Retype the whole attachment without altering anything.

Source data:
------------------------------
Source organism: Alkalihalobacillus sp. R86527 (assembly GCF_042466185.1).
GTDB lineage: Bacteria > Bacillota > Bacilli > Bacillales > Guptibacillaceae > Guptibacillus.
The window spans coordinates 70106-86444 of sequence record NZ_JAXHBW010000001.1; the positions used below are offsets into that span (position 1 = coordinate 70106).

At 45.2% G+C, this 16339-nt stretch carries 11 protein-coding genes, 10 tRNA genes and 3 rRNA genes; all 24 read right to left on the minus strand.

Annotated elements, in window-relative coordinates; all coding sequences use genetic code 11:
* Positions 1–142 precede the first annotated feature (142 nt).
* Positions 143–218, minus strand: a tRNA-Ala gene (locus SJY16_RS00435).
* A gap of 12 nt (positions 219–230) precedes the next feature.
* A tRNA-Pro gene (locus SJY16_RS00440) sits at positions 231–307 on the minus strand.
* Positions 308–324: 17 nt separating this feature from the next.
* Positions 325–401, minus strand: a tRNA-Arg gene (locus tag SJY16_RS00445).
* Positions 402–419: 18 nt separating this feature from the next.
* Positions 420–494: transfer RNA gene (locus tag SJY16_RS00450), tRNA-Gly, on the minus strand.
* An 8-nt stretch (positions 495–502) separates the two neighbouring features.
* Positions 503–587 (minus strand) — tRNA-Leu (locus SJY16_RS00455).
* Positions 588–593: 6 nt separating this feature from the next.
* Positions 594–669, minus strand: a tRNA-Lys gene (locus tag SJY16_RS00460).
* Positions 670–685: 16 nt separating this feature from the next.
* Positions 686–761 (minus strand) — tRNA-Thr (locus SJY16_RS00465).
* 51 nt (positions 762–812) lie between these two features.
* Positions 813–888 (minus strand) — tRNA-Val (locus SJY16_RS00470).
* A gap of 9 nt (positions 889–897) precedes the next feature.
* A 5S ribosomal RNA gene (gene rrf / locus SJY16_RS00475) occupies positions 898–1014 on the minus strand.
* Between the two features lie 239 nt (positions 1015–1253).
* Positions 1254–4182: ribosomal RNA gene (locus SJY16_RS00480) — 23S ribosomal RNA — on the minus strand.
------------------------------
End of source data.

Source organism: Alkalihalobacillus sp. R86527 (assembly GCF_042466185.1).
GTDB lineage: Bacteria > Bacillota > Bacilli > Bacillales > Guptibacillaceae > Guptibacillus.
The window spans coordinates 70106-86444 of sequence record NZ_JAXHBW010000001.1; the positions used below are offsets into that span (position 1 = coordinate 70106).

At 45.2% G+C, this 16339-nt stretch carries 11 protein-coding genes, 10 tRNA genes and 3 rRNA genes; all 24 read right to left on the minus strand.

Annotated elements, in window-relative coordinates; all coding sequences use genetic code 11:
* Positions 1–142 precede the first annotated feature (142 nt).
* Positions 143–218, minus strand: a tRNA-Ala gene (locus SJY16_RS00435).
* A gap of 12 nt (positions 219–230) precedes the next feature.
* A tRNA-Pro gene (locus SJY16_RS00440) sits at positions 231–307 on the minus strand.
* Positions 308–324: 17 nt separating this feature from the next.
* Positions 325–401, minus strand: a tRNA-Arg gene (locus tag SJY16_RS00445).
* Positions 402–419: 18 nt separating this feature from the next.
* Positions 420–494: transfer RNA gene (locus tag SJY16_RS00450), tRNA-Gly, on the minus strand.
* An 8-nt stretch (positions 495–502) separates the two neighbouring features.
* Positions 503–587 (minus strand) — tRNA-Leu (locus SJY16_RS00455).
* Positions 588–593: 6 nt separating this feature from the next.
* Positions 594–669, minus strand: a tRNA-Lys gene (locus tag SJY16_RS00460).
* Positions 670–685: 16 nt separating this feature from the next.
* Positions 686–761 (minus strand) — tRNA-Thr (locus SJY16_RS00465).
* 51 nt (positions 762–812) lie between these two features.
* Positions 813–888 (minus strand) — tRNA-Val (locus SJY16_RS00470).
* A gap of 9 nt (positions 889–897) precedes the next feature.
* A 5S ribosomal RNA gene (gene rrf / locus SJY16_RS00475) occupies positions 898–1014 on the minus strand.
* Between the two features lie 239 nt (positions 1015–1253).
* Positions 1254–4182: ribosomal RNA gene (locus SJY16_RS00480) — 23S ribosomal RNA — on the minus strand.